To specify the group estimation process a little more sharply, we consider a group I = { Ii } of individuals, an event space E = { Ej } where E can be either discrete or continuous, and a response space R = { R i j } which consists of an estimate for each event by each member of the group. In addition, there is an external process P={ P ( Ej ) }, which determines the alternatives in E which will occur. Depending on the problem, P can either be a ð (delta)-function on E- i.e., a specification of which event will occur-or a probability distribution Pj on the event space. In general Pj is unknown. For some formulations of the group estimation process, it is necessary to refer to the a priori probability of an event. This is not the same as the external process, but rather, is (in the present context) the probability that is ascribed to an event without knowing the individual or group estimates. This a priori probability will be designated by U = { U ( Ej ) }.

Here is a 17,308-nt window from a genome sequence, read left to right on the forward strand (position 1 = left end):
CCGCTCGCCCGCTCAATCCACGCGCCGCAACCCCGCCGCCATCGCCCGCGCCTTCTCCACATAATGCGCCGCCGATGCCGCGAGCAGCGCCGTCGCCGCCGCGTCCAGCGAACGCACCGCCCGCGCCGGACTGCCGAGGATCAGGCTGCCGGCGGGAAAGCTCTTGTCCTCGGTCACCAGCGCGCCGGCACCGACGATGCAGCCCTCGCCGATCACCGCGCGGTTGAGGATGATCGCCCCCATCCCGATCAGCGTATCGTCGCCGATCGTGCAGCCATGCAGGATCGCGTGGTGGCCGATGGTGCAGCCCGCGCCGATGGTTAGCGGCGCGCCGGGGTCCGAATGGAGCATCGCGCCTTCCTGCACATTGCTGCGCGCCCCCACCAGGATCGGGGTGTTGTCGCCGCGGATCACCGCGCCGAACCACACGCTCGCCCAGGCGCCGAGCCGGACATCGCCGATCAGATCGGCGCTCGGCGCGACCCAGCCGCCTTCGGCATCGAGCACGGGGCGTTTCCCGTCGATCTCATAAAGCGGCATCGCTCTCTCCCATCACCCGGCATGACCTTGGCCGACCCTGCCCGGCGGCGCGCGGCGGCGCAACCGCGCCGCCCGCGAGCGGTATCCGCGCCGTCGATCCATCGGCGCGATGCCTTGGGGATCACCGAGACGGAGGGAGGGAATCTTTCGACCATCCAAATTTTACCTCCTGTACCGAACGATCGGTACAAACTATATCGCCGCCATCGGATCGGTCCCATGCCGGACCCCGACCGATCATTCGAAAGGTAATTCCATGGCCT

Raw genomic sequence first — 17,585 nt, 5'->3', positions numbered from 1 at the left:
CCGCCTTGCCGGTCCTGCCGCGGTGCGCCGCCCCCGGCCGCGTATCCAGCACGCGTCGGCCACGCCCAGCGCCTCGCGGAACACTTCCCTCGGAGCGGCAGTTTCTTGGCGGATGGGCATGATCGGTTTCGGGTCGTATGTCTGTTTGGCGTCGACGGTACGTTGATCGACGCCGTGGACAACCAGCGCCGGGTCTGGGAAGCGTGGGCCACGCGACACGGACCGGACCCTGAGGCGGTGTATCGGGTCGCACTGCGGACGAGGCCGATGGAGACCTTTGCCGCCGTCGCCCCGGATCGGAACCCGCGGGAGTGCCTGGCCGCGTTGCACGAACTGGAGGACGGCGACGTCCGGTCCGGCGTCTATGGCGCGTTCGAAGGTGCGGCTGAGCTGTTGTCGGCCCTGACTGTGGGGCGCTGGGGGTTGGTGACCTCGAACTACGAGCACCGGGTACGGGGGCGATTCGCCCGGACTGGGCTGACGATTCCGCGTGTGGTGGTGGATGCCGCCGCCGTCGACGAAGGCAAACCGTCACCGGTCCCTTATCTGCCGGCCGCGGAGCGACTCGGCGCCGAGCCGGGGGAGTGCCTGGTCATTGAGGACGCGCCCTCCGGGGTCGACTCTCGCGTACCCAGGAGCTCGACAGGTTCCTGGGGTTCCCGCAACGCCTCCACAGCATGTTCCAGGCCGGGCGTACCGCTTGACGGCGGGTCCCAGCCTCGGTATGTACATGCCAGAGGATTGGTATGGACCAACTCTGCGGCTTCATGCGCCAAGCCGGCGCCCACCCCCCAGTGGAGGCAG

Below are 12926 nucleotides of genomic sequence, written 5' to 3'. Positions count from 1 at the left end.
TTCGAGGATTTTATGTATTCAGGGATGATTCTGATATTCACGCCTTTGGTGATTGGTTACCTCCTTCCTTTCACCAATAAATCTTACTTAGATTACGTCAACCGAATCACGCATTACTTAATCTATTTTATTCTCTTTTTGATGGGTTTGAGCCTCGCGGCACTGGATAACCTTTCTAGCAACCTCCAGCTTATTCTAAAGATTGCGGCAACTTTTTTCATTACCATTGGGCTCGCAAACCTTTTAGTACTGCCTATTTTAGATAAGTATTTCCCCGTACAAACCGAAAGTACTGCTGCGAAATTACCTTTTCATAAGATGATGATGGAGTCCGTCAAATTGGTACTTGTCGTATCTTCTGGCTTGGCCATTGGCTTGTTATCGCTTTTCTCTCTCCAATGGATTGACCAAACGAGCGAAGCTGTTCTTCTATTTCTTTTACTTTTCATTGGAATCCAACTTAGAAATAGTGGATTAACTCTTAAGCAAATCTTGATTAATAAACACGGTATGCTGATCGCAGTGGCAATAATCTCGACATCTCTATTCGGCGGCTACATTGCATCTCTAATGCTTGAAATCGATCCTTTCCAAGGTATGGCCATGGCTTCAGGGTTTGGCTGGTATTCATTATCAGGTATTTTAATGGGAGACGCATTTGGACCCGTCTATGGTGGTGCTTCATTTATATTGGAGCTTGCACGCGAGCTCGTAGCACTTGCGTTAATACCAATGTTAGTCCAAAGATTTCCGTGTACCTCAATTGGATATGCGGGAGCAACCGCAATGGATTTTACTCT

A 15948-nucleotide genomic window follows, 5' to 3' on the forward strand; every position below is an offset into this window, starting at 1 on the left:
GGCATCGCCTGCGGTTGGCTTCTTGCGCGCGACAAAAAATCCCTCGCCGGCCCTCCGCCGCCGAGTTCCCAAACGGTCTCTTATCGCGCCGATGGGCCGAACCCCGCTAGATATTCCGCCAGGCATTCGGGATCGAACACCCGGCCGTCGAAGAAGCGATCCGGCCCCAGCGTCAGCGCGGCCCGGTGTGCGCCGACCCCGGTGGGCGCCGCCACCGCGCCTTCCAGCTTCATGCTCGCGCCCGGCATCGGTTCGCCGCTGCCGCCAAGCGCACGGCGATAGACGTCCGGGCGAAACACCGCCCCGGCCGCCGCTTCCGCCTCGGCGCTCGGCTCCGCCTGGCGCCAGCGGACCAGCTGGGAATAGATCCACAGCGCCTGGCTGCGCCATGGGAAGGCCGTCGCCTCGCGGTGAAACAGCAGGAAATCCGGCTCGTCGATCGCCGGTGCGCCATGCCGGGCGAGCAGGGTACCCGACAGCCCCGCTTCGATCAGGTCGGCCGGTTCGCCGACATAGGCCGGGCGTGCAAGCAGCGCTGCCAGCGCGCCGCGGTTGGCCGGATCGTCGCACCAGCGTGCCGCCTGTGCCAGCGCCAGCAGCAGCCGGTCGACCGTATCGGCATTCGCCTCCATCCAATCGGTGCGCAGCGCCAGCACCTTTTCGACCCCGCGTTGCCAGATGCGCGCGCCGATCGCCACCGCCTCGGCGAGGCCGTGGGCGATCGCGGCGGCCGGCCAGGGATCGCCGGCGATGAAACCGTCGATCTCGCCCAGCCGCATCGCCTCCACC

In many cases the Rij are simply selections from E. The weatherman says, "It will rain tomorrow"-a selection from the two-event space rain tomorrow and no rain tomorrow. The long-range technological forecaster says, "Controlled nuclear fusion will be demonstrated as feasible by 1983"-selection of a single date out of a continuum. In these cases the Rij can be considered as 0's and 1's, 1 for the selected event and 0 for the others. Usually, the 0's are left implicit. More complex selections can be dealt with - " I t will either rain or snow tomorrow." "Controlled nuclear fusion will be demonstrated in the interval 1980-1985"by allowing several 1's and interpreting these as an or-combination. Selections can also be considered as special cases of probability distributions over the event space. In the case of probability estimates, the Rij can be probability assignments for discrete alternatives, or continuous distributions for continuous quantities.